With Open vSwitch (OVS) support in OpenNebula it was natural to work on using OpenFlow to enable advanced network services. With OVS support the door was opened for a programmable network and a merge of OpenNebula networking paradigm with the area of software defined networking.
OpenFlow is a network controller that OVS switches can use to enforce network rules. The rules control packet flows instead of individual packets and can be created at any layer of the networking stack.
In our recent work we deployed an OpenFlow controller (NOX) on our cloud at Clemson University. The Onecloud is made of a couple KVM hypervisors that use OVS switches and a single NOX controller. The neat features that we implemented are an implementation of Amazon’s Elastic IP and Security Groups. We modified the econe server in OpenNebula to expose the EC2 query API for these services and we wrapped an xml-rpc server on top of NOX to directly set the proper network rules in the controller, which in turn forwarded them to the OVS switches on the hypervisors. The figure below summarizes this setup:
What are these rules? For elastic IP, these rules just re-write all packets at L3 and answer to ARP requests so that a public IP leased via OpenNebula can be associated with an instance previously started on a different vnet. For security groups, more changes were required on the OpenNebula side, like an extension of the database tables, but the rules are now at L4, allowing flows to a specific port of an instance.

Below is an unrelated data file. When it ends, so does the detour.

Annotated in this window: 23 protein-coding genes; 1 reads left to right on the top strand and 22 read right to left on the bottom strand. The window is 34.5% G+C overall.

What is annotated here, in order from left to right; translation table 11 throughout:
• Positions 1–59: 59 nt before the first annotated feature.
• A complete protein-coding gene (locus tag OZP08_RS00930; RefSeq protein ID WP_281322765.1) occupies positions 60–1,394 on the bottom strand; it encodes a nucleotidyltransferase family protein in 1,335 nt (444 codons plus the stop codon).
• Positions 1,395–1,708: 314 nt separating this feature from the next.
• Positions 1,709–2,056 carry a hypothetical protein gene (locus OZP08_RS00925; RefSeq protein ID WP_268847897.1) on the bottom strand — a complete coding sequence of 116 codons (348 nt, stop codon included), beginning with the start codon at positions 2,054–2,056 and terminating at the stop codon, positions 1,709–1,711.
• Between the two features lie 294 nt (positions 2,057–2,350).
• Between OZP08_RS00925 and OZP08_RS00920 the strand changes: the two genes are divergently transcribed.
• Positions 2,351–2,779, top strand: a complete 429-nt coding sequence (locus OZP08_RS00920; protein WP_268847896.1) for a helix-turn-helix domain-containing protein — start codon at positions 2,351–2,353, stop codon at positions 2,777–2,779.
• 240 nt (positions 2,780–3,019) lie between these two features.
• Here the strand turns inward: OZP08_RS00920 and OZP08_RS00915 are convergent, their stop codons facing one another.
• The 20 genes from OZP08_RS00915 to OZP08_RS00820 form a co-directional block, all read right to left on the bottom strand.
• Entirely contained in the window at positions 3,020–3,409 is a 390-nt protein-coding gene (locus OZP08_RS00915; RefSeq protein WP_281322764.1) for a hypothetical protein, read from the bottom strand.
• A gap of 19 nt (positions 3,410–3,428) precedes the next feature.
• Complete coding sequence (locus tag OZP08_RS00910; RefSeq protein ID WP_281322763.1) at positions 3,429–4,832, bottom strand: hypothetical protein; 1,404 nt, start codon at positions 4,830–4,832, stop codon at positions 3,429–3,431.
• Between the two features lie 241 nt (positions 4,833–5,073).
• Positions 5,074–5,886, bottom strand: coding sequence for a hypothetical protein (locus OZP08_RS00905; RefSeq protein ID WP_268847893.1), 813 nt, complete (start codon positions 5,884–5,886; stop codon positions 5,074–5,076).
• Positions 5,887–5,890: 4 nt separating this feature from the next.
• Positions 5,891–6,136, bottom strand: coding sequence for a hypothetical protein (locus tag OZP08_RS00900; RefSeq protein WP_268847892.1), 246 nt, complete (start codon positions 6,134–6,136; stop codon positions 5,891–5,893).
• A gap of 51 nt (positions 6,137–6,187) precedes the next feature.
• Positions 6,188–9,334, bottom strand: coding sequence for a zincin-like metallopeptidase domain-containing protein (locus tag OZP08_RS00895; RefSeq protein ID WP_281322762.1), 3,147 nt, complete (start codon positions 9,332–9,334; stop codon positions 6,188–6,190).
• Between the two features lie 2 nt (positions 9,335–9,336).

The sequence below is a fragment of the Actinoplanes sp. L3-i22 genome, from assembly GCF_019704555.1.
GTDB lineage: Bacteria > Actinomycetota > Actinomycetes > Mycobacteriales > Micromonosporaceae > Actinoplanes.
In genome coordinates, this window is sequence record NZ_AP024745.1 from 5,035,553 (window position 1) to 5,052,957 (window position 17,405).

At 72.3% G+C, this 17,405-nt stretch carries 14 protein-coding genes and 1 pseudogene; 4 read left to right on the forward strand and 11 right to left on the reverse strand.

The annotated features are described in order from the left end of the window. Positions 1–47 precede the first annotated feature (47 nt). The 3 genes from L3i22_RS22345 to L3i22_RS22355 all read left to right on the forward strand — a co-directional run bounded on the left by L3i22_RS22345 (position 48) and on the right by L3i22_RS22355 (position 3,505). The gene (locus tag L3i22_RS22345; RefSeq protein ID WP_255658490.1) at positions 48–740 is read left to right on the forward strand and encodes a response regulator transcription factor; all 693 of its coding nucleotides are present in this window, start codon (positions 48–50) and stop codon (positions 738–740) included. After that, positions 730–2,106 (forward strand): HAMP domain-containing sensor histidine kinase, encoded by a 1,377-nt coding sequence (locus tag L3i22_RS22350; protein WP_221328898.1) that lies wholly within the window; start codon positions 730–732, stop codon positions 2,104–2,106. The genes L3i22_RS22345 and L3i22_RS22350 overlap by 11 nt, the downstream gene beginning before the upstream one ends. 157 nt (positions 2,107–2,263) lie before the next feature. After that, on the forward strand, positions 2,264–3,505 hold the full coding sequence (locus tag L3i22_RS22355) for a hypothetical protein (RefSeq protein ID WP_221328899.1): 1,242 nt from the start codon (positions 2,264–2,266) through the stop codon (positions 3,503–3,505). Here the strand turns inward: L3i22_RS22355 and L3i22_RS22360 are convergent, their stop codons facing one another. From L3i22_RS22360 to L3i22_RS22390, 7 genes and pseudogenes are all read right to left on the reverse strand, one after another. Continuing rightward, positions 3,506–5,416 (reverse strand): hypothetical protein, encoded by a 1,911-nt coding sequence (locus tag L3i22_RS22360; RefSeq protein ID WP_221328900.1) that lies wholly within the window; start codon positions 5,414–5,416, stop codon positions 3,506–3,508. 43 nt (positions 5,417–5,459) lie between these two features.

The end result is that you can now do something like this (using boto) with an OpenNebula cloud:
#Lease and IP address
address = conn.allocate_address()
# Associate IP with VM
# Remove Elastic IP from the instance it is associated with
# Return the Elastic IP address back to address pool
For security groups, if one started an instance with all ports blocked, to open port 22 one would proceed exactly the same way than with Amazon EC2:
# Start instance in a security group
reservation = image.run(instance_type="m1.small", security_groups=["sg-000007"])
# Create security group
sg = conn.create_security_group("Test Group", "Description of Test Group")
# Allow access from anyone for HTTP
sg.authorize("tcp", 80, 80, "0.0.0.0", None)
# Allow SSH access from private subnet
sg.authorize("tcp", 22, 22, "10.10.1.0/24", None)
Sebastien Goasguen, Greg Stabler, Aaron Rosen and K. C Wang